Our estate planning attorneys at the Brady Cobin Law Group often get calls from families in the Raleigh area who are trying to untangle messes created by departed loved ones who thought they could use an online form to write a will.
With so many instructional videos online, do-it-yourselfers try their hands at everything from building decks to tackling kitchen plumbing to car repair. It saves money and it can be rewarding to admire your handiwork and say, “I did that!” There are many instances where DIY works well, but planning for the final disposition of your estate is not one of them.
You will no longer be around when your family learns that your downloaded documents do not address your loved ones’ specific circumstances or North Carolina’s current probate laws. Without the legal knowledge required to draft a will properly, set up a trust, write medical directives and prepare associated estate planning documents, a DIY estate plan is a recipe for disaster.
Is Online Estate Planning Ever A Good Idea?
Proper estate planning protects the individual’s dependents, finances and other assets in the event the individual dies or becomes incapacitated. Proper estate planning ensures that the individual’s wishes are carried out when he or she can no longer do so, while minimizing taxes and other costs.
Online estate planning offers generic legal instruments required for disposal of an estate, along with answers to some frequently asked questions to address common variables when completing the documents. But the more variables there are, such as multiple marriages with minor-age children or real estate holdings in multiple states, the less suitable an online form is to your estate planning needs.
If you do not have underage children and the total value of your estate would not be subject to estate taxes, you may be able to complete a will, an advanced medical directive and a power of attorney designation online to ensure legal disposition of your estate.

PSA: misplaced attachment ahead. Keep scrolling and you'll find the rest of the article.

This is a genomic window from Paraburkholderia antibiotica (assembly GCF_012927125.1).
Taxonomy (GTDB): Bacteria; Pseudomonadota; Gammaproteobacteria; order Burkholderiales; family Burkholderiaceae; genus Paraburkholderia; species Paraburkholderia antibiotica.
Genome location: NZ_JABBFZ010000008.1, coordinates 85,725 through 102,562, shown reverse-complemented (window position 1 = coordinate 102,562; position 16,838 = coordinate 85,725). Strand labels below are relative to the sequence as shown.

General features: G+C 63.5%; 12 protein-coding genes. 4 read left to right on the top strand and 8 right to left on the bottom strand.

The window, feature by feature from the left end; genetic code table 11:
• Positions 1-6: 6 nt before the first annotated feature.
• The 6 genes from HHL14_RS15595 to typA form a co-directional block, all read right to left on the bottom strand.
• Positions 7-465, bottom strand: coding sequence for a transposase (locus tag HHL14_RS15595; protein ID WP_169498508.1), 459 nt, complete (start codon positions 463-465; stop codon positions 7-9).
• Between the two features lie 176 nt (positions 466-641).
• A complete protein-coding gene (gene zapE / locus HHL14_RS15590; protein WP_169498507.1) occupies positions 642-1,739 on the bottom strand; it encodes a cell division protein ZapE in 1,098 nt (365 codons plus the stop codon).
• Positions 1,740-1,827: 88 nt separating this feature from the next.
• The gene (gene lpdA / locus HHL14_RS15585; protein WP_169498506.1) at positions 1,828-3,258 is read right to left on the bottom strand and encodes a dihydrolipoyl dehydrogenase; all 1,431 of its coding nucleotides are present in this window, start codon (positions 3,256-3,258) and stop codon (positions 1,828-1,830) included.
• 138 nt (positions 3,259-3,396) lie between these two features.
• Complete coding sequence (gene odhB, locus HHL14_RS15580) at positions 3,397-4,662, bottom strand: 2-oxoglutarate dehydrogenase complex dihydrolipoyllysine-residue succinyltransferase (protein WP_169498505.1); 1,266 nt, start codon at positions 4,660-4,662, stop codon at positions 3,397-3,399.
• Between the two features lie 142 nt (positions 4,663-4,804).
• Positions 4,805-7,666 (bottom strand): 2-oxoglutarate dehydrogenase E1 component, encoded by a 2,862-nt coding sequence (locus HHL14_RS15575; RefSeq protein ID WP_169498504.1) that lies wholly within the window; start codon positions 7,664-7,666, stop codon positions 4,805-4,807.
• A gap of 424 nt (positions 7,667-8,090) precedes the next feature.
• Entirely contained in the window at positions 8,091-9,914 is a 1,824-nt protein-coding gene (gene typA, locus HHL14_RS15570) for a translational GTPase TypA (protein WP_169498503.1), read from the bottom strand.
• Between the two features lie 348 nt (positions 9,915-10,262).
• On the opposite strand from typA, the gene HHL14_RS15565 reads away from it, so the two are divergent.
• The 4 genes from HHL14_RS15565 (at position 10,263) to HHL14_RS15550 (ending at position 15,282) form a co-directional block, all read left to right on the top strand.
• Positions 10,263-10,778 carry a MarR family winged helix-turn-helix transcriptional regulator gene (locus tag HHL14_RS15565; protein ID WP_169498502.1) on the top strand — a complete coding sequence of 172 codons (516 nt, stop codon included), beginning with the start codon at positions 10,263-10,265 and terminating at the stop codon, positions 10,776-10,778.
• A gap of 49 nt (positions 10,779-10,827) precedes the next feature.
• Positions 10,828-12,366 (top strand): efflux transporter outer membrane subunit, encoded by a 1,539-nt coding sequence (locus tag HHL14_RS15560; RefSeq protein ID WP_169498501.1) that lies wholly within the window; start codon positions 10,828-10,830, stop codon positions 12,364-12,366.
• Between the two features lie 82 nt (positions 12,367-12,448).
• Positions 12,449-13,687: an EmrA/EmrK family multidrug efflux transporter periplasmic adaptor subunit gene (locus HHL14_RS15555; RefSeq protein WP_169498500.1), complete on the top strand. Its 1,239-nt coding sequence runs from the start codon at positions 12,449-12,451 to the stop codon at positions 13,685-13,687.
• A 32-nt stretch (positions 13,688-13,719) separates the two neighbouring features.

But if your final wishes differ from the most ordinary distribution of assets, you will likely find the cookie-cutter plans available online do not meet your needs. An experienced estate planning lawyer can help guide you through the process.
Common Estate Planning Mistakes to Avoid — Online or Off
An estate planning lawyer at can help you think through your plans and the tax implications. More importantly, he or she will work with you in person and get an understanding of your long-term goals and craft a plan to help you achieve them.
An experienced estate and wills attorney can help you avoid mistakes, such as the following scenarios:
Having an outdated estate plan. Many people congratulate themselves for having done their estate planning, and then forget all about it. But a will needs to be updated as your children grow up, marry and have children of their own, or if you divorce and remarry. We suggest reviewing your estate plan at least every four years and at the time of major life events, such as any birth, death, marriage or divorce in the family.